Three Guardia Civil were injured in Melilla yesterday when a second wave of immigrants tried to cross over the border fence from Morocco into the Spanish enclave. […] Despite the help of the Moroccan security services several Sub Saharans made their way into Spanish territory at 7am yesterday morning.
We have had the deportation class and the deportation alliance but we never really had a proper deportation airline. Seems they have one in the US (land of the free?) though: The Wall Street Journal has a rather surreal article about ‘ICE air’ (ICE stands for U.S. Immigration and Customs Enforcement, an agency of the Department for Homeland Security). ICE air (officially they use ‘repatriation’ as a callsign) is a subsidy of the ICE and currently operates a fleet of 10 aircraft operating out of 4 US hubs. the airline primarily flies to latin america (‘three daily flights to guatemala city’) and exclusively transports deportees. The article portraits it as if it was just another airline and puts great stress on the service and comfort enjoyed by the deportees:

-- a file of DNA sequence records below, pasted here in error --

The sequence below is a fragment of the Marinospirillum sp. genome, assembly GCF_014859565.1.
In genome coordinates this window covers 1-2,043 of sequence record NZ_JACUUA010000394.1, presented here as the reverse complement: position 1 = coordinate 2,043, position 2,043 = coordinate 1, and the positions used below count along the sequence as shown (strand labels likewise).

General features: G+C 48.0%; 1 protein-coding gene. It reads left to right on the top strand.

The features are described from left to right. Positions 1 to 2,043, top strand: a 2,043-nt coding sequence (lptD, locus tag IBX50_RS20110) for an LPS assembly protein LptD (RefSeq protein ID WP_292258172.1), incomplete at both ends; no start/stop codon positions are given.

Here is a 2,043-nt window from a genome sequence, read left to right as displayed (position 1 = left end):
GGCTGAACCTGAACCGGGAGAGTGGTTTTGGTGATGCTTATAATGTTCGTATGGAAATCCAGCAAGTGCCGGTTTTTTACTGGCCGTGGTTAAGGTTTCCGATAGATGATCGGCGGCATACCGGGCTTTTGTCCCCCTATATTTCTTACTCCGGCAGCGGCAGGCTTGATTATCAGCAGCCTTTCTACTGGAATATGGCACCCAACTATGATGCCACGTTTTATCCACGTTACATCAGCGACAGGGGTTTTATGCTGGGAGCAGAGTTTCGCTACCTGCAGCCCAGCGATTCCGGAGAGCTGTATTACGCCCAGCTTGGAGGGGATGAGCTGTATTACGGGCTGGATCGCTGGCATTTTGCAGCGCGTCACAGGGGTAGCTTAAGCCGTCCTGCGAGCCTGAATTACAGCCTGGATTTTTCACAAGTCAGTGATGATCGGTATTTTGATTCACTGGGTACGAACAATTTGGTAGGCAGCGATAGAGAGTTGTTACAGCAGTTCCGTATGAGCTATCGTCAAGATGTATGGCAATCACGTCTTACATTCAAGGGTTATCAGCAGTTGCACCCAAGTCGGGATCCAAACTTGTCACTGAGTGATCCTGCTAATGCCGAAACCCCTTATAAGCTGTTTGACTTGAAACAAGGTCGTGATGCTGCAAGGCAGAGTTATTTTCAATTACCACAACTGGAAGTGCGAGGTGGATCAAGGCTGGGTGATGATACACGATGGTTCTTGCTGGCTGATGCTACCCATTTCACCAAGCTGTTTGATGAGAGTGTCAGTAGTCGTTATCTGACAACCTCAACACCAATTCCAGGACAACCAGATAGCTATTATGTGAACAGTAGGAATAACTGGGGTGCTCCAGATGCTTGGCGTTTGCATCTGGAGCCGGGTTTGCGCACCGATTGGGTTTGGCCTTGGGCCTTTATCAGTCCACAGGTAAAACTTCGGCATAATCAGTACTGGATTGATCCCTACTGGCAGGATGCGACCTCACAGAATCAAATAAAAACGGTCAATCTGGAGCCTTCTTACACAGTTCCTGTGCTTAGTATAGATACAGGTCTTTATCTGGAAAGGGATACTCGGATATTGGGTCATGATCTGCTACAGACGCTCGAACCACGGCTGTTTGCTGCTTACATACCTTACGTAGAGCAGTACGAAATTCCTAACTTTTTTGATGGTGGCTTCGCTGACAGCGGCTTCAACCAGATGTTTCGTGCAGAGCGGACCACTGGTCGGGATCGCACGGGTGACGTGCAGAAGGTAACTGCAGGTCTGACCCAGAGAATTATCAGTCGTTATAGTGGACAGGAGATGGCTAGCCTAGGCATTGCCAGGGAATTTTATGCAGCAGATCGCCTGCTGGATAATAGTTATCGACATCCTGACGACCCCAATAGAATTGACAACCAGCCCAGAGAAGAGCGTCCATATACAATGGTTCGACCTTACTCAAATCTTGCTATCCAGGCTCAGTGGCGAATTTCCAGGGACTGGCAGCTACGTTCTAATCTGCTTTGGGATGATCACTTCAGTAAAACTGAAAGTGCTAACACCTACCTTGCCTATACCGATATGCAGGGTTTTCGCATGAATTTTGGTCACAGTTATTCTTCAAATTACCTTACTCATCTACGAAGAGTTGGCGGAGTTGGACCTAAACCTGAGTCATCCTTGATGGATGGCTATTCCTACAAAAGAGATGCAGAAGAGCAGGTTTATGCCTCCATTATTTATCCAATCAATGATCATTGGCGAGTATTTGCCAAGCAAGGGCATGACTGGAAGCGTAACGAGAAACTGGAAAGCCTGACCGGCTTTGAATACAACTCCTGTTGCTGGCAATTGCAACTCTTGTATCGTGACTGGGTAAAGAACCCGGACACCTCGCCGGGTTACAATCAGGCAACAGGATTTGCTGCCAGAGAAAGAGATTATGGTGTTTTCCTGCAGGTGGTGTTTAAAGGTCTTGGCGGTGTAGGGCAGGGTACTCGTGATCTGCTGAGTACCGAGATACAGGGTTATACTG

In-flight service is polite. “For a lot of these immigrants, it has been a long journey to the U.S.,” said Michael J. Pitts, chief of flight operations for deportations and removals at ICE. “This is going to be the last impression they have of the United States. We want to provide good service.”
[we could probably argue that this copies our deporation.class concept from almost 10 years ago, but then they seem to have failed to implement a ICE points system along the lines of the active miles loyalty programme].